First, they could keep negotiating with themselves on a repeal and replacement bill, but the difficulties this week make it increasingly clear just how hard it is to write legislation that would bring together a coalition of Freedom Caucus conservatives and moderates in politically vulnerable districts.
Alternatively, they could use executive powers to starve Obamacare by denying funding, while pushing regulatory buttons that unravel it. People would lose coverage, and the whole thing could collapse.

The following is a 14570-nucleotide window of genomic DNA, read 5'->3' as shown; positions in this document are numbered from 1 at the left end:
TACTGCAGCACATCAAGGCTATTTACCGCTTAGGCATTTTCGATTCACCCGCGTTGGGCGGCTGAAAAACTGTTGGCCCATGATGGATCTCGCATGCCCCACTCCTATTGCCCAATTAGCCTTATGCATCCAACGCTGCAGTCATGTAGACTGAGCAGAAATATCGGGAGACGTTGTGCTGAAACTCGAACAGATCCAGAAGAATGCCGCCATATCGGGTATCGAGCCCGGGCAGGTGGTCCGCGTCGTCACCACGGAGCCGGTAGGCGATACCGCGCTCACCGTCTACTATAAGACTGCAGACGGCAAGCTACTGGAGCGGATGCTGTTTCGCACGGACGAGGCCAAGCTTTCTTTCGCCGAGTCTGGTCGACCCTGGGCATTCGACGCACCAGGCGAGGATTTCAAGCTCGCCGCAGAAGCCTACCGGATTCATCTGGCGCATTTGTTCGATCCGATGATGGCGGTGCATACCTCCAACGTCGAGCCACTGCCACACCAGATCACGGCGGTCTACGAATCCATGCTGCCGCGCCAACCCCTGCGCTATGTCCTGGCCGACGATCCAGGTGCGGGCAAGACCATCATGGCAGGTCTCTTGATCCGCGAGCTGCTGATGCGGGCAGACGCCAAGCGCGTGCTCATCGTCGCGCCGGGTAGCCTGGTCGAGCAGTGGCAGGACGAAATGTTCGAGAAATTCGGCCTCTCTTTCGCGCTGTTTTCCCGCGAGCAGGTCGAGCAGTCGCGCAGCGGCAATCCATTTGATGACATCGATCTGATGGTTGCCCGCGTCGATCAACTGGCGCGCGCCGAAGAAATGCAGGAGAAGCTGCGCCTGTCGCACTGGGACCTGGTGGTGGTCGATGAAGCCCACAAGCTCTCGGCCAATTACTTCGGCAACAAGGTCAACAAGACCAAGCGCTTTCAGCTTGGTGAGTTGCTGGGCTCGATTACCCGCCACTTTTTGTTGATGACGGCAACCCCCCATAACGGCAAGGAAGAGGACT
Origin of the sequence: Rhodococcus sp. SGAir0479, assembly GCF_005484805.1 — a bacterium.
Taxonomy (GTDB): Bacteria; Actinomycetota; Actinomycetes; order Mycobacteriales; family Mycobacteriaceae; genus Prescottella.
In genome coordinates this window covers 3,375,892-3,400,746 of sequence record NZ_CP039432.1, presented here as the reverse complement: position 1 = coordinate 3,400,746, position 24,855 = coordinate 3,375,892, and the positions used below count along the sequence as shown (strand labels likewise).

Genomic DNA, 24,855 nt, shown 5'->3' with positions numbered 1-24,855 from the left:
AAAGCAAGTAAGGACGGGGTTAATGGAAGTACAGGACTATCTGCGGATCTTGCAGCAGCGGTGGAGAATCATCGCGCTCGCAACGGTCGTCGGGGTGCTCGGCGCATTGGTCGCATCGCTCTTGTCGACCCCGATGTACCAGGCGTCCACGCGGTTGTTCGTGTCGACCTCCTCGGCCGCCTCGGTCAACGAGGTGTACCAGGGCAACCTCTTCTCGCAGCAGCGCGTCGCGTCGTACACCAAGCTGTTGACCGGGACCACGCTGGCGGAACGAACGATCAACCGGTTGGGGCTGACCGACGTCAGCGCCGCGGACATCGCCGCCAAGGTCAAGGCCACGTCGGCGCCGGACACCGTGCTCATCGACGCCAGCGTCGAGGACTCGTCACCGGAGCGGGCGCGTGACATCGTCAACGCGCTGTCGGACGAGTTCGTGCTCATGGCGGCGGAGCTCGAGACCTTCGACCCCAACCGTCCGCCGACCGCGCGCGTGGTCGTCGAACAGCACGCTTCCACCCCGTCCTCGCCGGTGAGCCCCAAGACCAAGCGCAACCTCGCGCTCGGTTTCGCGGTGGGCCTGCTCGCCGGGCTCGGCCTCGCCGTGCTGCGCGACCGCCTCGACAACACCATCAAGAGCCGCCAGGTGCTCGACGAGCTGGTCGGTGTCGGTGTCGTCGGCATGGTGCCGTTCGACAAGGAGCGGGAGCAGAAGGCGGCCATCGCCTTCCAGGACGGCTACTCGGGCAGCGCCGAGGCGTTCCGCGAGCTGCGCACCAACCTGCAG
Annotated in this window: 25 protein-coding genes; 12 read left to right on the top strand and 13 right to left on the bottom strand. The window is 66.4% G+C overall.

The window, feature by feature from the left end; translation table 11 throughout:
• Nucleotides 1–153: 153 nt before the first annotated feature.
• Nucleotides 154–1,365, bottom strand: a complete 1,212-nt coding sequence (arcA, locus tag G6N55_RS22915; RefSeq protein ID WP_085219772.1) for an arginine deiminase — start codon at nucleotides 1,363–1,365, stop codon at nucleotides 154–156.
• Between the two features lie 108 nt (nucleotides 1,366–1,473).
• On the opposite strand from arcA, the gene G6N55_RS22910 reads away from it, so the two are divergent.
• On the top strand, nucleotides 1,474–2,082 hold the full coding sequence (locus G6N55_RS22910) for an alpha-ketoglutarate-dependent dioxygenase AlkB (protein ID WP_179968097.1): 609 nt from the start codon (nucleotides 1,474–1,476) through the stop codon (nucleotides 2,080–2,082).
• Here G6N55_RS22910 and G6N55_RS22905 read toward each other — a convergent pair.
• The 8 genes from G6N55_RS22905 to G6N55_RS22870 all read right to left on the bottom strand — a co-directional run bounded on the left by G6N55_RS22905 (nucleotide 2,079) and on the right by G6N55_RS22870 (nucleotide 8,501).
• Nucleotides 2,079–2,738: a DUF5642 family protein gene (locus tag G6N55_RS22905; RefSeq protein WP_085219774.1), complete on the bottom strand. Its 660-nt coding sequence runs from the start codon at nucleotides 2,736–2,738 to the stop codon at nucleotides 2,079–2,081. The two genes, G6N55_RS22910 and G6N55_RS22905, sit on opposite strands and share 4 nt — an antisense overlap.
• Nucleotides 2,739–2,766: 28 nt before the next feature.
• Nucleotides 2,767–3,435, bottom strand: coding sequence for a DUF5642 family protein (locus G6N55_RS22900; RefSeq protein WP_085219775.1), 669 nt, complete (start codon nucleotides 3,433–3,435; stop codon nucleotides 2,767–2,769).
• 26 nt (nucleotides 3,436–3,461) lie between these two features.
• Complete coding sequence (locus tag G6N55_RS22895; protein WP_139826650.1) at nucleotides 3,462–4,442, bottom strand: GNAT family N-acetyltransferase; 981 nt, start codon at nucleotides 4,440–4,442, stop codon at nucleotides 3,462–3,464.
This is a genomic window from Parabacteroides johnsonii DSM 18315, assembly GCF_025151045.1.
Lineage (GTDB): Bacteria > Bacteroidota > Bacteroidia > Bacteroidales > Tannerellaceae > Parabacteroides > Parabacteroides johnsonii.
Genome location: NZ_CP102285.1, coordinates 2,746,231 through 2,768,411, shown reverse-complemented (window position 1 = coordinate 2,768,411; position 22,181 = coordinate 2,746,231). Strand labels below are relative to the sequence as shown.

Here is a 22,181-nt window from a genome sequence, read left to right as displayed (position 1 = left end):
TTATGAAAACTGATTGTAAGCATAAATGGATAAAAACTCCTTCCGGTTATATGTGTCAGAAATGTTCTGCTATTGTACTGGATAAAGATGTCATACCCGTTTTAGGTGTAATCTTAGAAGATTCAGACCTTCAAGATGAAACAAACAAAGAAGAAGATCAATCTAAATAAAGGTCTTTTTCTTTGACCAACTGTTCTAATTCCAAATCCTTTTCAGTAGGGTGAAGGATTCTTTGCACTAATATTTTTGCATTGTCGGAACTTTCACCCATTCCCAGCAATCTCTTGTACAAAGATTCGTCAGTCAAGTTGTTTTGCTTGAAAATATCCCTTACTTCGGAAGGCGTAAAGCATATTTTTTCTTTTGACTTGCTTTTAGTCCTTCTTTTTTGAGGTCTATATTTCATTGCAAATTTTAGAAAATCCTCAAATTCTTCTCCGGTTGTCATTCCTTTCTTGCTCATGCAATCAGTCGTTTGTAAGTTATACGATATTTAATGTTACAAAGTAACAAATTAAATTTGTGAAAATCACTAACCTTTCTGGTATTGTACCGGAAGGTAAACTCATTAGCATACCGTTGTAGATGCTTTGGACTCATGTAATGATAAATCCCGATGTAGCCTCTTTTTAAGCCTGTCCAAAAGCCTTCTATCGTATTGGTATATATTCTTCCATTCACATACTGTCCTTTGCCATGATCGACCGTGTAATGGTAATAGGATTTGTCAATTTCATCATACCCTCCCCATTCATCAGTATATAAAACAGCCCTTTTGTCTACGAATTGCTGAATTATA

The other option is a more modest “repair” bill that keeps the foundation of Obamacare — such as the online marketplaces, the subsidies and Medicaid expansion — while addressing weaker parts of the law. That effort might even attract some Democrats, but it would be politically risky for a Republican Congress — and president — who campaigned for four election cycles on repealing Obamacare.